by Paul Temple
A movie about the life and work of J Robert Oppenheimer, called simply Oppenheimer, with Cillian Murphy in the title role, is due to be released in the UK this summer. It looks as if the movie will deal mainly with the three years of Oppenheimer’s life when he led the Manhattan Project’s scientific team which produced the first atomic bomb in 1945, but his life story holds many other points of interest for those of us studying higher education. Oppenheimer was primarily a university teacher, researcher, and administrator, before the war mostly at Berkeley and after the war as the Director of Princeton’s Institute for Advanced Study, where his staff included Einstein, Bohr and Dirac.
A particular point of historical interest is that Oppenheimer’s academic career spanned the period during which Europe, as a result of self-inflicted wounds, ceded world scientific leadership to the United States. When Oppenheimer graduated from Harvard in 1925, young American scientists wanting to work with the world’s best researchers crossed the Atlantic as a matter of course. As a theoretical physicist, Oppenheimer’s choice was between Germany, particularly Göttingen and Leipzig, and England, particularly Cambridge. Cambridge didn’t work out well, so in 1926 he went to work with Max Born, one of the leading figures in quantum mechanics, at Göttingen, receiving his doctorate there just a year later. There were presumably no wasted words in his 25-page thesis.
Several factors came together to allow America to build an atomic bomb in a stunningly short period. The crucial phase of the Manhattan Project, from when the first scientists arrived at the newly-created Los Alamos laboratory (a collection of army huts) to the “Trinity” test in the New Mexico desert on 16 July 1945, lasted a mere 28 months. But the Manhattan Project built on the best available physics and engineering research, created in American universities in the 1930s – Berkeley and Chicago in particular – largely with public funding for the purest of research. Through the 1930s, for example, Berkeley seemed to have no particular difficulty in obtaining funding to build ever more powerful cyclotrons (the first particle accelerators, allowing the production of radioactive isotopes), but with no practical aim in view: nobody seems to have asked them for an impact statement.
America also took full advantage of talent sucked in from Europe, particularly Jewish refugees from Germany, Hungary and Italy. Britain also took in foreigners: Rudolf Peierls and Otto Frisch, both German-Jewish refugees, worked at Birmingham University in the 1940s and made a vital contribution to building the bomb by showing that the amount of uranium-235 needed to sustain a chain reaction was a matter of kilograms, not tons as had been thought – thus making the bomb a practical proposition.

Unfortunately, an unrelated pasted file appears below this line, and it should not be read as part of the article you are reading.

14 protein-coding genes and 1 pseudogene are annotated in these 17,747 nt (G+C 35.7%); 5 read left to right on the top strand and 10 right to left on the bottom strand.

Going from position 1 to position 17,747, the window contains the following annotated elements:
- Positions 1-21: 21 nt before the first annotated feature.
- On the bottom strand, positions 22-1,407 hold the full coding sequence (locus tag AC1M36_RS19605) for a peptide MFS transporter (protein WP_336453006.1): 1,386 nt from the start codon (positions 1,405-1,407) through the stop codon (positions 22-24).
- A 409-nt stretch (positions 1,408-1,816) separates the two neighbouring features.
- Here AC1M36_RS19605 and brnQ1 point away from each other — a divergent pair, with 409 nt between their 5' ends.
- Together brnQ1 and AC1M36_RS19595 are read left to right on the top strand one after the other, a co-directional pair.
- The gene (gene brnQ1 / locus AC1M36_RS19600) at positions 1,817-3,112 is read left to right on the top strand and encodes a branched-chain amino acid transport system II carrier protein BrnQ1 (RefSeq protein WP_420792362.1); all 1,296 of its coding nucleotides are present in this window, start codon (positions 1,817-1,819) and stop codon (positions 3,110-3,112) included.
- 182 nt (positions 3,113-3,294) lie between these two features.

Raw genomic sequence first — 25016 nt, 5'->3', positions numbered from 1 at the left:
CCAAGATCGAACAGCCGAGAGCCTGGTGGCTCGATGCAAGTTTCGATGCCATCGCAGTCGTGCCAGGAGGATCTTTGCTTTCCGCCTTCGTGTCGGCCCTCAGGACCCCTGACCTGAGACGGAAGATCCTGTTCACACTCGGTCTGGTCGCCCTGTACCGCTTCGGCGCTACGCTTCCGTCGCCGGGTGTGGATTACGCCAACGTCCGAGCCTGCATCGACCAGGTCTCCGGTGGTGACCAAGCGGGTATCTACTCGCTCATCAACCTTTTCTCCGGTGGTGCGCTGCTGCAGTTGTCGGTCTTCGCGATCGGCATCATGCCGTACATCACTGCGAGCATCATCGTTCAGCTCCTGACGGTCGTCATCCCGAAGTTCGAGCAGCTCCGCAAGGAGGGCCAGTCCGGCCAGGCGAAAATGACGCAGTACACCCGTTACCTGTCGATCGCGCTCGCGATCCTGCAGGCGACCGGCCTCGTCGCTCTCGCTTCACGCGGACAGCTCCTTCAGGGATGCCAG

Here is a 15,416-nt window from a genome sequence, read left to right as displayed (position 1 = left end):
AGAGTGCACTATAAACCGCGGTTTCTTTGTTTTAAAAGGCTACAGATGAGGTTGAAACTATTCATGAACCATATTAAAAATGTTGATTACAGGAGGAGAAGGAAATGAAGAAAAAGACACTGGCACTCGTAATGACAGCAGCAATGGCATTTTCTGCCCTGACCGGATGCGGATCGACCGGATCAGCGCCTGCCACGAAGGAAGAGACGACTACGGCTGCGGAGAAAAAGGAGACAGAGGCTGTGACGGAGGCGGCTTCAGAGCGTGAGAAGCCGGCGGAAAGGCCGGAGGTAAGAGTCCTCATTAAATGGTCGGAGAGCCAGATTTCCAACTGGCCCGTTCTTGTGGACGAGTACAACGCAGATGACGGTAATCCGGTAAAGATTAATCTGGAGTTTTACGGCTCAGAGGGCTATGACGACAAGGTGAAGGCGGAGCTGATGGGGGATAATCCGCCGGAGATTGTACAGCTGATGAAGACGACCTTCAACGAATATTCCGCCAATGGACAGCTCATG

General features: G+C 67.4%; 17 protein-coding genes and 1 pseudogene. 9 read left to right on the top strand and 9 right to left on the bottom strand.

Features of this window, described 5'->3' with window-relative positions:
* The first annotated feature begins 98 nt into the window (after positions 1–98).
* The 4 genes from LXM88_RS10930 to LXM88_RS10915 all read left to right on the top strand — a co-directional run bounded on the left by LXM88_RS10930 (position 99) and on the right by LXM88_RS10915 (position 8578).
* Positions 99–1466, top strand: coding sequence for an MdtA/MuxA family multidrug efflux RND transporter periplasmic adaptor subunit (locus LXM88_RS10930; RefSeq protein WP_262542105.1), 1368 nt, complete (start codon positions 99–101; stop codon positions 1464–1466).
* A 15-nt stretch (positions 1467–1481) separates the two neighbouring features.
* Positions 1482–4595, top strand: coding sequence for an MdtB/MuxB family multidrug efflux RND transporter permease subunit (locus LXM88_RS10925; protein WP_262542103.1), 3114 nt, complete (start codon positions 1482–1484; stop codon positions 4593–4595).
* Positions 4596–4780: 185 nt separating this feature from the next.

A lot of things supported the Manhattan Project’s success, but large-scale, long-term funding for blue-skies research, together with a policy of grabbing talent from wherever it could be found, and a sophisticated manufacturing economy, were all crucial. Hard to decide which of these factors is the least likely to apply in Britain today.
Oppenheimer’s loss of his security clearance in 1954 was devastating for a man with a strong sense of national duty. There are several ironies here. One is that, while Oppenheimer’s politics were certainly left-wing, he was notably clear-eyed about the Soviet Union, concluding as early as 1947 that negotiations with Stalin over the control of nuclear weapons would be a waste of time. And, just as past service to the Soviet state was no guarantee of one’s future safety, so the fact that Oppenheimer had given America the bomb (“What more do you want, mermaids?”, a friend asked at his Security Board hearing) did not protect him from the FBI’s unshakeable obsession about his political unreliability (of course, they missed the actual Soviet spies). There is a depressing contrast between this cold war paranoia and the open, international culture which Oppenheimer had known before the war. Princeton’s refusal to bow to pressure from Washington to sack him must have been a consolation of sorts.
There was a reflective silence in the control bunker immediately following the “Trinity” explosion. Oppenheimer later said that he thought of the line from Hindu scripture (he read Sanskrit),”Now I am become death, the destroyer of worlds”. It seems not to be entirely clear whether he actually uttered the words; someone present recalls him saying, “Well, I guess it worked”.Let’s see how the movie handles this era-defining moment.
Dr Paul Temple is Honorary Associate Professor in the Centre for Higher Education Studies, UCL Institute of Education.